5 things to do with all that daylight

'Spring forward' means more time to play

rphillips@idahostatesman.comMarch 13, 2014 

1. Go for a walk or run. Lace up the sneakers and take a slow, steady jog. It will clear the head and lungs, and get those endorphins surging through your body. You will walk away tired and refreshed at the same time. Or you could just go for a brisk walk.

2. Paddle around. Grab your kayak, canoe, rowboat or anything else and get back on the water. You will love the feel of water beneath you as you cruise along. Rowing or paddling is like stealth exercise. It's so relaxing, meditative or exciting (in whitewater) to move a boat through the water that you'll forget you're working out.

3. Go for a ride. If you've been off your bike for months, it's time to get going. Go for a spin and take it easy at first. Don't try to tackle those steep Foothills trails right from the start. Get some miles of easy pedaling on the Greenbelt or mellow trails so you won't be brutally sore the next day.

Or if you're a bit of a masochist, just pick up right where you left off last year and suffer. It's not the smartest thing to do, but it probably won't kill you, either - just make you walk funny the next day. Check trail conditions you go. They're hard to predict in the spring.

4. Fish a pond. Fish and Game stocks them with trout at least once a month during spring, and some more often. Wilson Springs ponds in Nampa are stocked every week, and it has paved trails and docks.

There are lots of other ponds in the Treasure Valley, and one short drive (or bike ride) from almost anywhere will get you there.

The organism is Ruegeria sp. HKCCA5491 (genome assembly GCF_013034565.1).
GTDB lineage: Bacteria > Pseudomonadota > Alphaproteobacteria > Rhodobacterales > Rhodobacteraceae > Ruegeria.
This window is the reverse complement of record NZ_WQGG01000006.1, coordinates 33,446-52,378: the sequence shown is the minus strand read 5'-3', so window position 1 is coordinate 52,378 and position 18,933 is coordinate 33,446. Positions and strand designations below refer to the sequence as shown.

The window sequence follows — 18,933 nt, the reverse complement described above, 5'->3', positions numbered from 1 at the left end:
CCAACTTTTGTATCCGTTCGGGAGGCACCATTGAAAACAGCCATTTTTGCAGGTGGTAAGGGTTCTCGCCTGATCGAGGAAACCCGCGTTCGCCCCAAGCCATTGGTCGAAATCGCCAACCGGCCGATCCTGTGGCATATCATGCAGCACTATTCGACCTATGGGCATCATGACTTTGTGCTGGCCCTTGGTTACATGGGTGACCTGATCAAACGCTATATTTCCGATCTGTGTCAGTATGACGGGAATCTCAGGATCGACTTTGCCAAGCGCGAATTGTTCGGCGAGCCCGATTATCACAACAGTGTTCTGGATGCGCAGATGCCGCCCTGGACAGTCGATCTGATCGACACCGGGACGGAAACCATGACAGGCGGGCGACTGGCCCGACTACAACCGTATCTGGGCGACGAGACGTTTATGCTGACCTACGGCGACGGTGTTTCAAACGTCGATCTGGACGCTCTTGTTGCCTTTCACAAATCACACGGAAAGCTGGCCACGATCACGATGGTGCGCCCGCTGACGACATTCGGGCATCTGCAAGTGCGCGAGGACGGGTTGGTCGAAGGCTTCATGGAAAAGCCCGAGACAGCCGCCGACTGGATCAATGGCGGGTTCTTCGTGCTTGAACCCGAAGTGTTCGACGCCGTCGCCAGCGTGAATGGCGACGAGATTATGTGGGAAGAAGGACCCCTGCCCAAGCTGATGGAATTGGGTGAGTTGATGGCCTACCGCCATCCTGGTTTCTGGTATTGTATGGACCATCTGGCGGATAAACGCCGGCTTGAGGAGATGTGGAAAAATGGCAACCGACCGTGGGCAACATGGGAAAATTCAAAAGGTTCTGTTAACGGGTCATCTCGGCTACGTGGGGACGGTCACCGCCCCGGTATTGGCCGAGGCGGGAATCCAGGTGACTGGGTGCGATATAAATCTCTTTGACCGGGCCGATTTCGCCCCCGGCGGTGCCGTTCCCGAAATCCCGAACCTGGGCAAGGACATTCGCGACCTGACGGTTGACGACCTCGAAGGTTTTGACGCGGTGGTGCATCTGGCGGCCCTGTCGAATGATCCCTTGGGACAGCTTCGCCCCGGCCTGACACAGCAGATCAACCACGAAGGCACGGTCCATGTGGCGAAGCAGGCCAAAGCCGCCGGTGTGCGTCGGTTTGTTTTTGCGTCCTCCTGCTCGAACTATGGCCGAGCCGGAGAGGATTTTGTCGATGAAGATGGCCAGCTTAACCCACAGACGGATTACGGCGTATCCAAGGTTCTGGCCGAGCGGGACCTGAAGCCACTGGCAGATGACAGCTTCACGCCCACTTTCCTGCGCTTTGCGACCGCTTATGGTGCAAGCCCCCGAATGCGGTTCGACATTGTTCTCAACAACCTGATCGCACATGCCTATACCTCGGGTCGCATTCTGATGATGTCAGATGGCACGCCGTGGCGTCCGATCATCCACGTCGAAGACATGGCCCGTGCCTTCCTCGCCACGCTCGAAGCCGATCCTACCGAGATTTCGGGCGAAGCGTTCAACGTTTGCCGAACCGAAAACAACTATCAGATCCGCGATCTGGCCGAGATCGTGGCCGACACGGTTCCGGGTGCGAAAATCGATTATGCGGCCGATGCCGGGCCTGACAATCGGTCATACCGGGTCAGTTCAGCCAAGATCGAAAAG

Grab a fishing rod and take a kid along. If they're youngsters, fish near a park, like Reid W. Merrill Sr. Community Park in Eagle or McDevitt Park off Eagle Road in Meridian. That way, if the kids get restless, they can burn off energy at the playground.

5. Walk your dog. Don't make it about you, make it about the dog. Take them to a dog park or someplace where they can run. Nothing warms the heart like seeing a dog with its ears laid back and sprinting full speed in no particular direction, then spinning and sprinting back like the breeze is its guide. It's the spirit of spring embodied.

Roger Phillips: 377-6215, Twitter: @rogeroutdoors

Idaho Statesman is pleased to provide this opportunity to share information, experiences and observations about what's in the news. Some of the comments may be reprinted elsewhere in the site or in the newspaper. We encourage lively, open debate on the issues of the day, and ask that you refrain from profanity, hate speech, personal comments and remarks that are off point. Thank you for taking the time to offer your thoughts.

Commenting FAQs | Terms of Service